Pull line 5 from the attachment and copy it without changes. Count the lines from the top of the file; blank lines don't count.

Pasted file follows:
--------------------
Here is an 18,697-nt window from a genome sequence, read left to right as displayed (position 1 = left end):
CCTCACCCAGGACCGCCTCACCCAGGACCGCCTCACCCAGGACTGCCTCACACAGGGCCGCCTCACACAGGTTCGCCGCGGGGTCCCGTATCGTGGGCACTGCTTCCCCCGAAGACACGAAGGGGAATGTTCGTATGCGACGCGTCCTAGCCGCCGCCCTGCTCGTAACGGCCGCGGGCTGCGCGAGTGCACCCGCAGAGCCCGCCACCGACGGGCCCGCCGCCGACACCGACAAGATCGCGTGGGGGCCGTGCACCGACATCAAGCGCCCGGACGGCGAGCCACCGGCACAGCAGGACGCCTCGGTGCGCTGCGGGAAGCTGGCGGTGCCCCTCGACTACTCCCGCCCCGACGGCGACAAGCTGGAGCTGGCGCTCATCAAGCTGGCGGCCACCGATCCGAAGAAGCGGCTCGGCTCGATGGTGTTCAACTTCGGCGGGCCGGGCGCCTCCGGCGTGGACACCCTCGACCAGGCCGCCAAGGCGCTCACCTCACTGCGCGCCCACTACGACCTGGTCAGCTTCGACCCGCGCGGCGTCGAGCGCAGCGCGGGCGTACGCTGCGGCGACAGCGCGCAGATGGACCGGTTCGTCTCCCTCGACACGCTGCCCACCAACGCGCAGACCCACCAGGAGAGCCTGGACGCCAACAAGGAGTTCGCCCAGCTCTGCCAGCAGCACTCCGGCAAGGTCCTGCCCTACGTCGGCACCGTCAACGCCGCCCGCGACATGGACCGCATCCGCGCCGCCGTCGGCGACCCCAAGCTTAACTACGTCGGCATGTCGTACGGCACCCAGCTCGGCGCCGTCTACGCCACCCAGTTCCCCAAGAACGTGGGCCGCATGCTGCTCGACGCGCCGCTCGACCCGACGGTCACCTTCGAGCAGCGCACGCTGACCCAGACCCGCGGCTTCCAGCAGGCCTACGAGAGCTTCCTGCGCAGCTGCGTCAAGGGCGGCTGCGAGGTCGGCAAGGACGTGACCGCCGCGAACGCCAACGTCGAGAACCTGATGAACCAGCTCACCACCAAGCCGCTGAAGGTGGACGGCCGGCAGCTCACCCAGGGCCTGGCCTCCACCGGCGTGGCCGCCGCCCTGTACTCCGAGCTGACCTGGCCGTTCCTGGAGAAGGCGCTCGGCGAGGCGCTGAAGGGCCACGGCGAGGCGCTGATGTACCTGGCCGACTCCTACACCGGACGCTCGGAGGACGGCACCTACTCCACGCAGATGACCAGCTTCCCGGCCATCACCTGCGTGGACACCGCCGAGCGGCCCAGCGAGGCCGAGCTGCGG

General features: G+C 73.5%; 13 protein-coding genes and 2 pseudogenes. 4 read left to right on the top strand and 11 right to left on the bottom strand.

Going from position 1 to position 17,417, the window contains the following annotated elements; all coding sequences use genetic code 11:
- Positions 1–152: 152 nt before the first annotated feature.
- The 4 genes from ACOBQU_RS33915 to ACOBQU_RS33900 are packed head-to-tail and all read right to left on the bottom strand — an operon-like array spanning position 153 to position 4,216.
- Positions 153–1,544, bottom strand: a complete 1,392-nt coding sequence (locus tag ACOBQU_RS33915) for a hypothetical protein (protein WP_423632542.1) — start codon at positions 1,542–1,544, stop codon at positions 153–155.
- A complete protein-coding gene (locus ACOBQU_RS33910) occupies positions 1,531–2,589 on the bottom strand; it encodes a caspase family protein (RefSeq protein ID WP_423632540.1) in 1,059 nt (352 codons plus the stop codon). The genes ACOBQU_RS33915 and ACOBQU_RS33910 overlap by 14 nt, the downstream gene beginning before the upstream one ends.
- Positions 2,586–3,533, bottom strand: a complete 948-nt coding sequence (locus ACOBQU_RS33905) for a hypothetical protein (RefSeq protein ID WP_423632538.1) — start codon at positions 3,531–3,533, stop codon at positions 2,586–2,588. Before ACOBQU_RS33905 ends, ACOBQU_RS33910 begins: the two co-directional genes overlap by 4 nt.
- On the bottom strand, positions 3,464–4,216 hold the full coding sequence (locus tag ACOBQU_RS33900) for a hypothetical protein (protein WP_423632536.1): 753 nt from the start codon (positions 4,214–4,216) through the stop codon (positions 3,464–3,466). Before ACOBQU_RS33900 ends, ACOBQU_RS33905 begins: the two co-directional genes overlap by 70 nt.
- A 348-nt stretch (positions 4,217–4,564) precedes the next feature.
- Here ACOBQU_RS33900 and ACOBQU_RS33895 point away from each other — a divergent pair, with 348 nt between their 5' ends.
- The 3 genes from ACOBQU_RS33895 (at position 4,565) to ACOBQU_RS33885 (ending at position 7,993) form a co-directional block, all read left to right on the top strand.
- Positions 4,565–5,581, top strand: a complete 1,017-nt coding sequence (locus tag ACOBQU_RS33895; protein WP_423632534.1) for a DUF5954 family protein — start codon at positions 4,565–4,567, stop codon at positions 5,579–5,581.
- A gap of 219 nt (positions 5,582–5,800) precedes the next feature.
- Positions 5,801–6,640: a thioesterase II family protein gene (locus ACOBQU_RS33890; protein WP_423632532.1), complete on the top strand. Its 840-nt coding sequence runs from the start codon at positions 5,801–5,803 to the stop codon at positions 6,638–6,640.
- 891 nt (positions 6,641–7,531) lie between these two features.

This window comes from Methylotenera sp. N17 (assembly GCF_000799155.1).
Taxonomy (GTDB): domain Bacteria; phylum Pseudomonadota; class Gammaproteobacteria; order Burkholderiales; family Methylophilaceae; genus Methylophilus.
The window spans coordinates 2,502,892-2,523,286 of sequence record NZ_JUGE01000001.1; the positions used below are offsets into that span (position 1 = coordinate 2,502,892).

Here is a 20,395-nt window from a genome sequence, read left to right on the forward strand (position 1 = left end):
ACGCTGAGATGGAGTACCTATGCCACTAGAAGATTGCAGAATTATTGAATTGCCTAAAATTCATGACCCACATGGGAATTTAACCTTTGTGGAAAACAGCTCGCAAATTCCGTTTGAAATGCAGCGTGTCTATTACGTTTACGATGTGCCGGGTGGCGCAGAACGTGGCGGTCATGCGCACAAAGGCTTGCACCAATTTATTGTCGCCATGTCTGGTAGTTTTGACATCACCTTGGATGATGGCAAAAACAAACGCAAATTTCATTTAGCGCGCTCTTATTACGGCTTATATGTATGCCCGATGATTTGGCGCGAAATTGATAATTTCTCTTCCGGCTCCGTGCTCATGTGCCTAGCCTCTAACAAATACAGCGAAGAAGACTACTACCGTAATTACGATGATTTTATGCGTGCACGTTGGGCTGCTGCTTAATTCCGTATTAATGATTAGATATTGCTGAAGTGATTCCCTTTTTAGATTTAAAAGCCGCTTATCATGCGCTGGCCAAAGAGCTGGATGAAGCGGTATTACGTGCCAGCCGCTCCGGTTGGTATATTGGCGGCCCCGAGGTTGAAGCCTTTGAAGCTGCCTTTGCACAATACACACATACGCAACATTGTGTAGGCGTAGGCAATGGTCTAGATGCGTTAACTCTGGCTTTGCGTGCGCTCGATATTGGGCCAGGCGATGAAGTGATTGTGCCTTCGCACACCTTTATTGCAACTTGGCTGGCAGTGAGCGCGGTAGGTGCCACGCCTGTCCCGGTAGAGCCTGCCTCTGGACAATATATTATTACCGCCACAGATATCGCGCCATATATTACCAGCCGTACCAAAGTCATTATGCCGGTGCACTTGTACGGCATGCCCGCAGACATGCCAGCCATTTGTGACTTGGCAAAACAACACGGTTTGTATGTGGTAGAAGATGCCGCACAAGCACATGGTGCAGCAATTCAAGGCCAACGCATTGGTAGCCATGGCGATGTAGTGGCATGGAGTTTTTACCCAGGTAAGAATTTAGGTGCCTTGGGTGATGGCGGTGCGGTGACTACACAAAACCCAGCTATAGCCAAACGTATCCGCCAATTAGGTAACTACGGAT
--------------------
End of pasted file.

- Positions 1–152: 152 nt before the first annotated feature.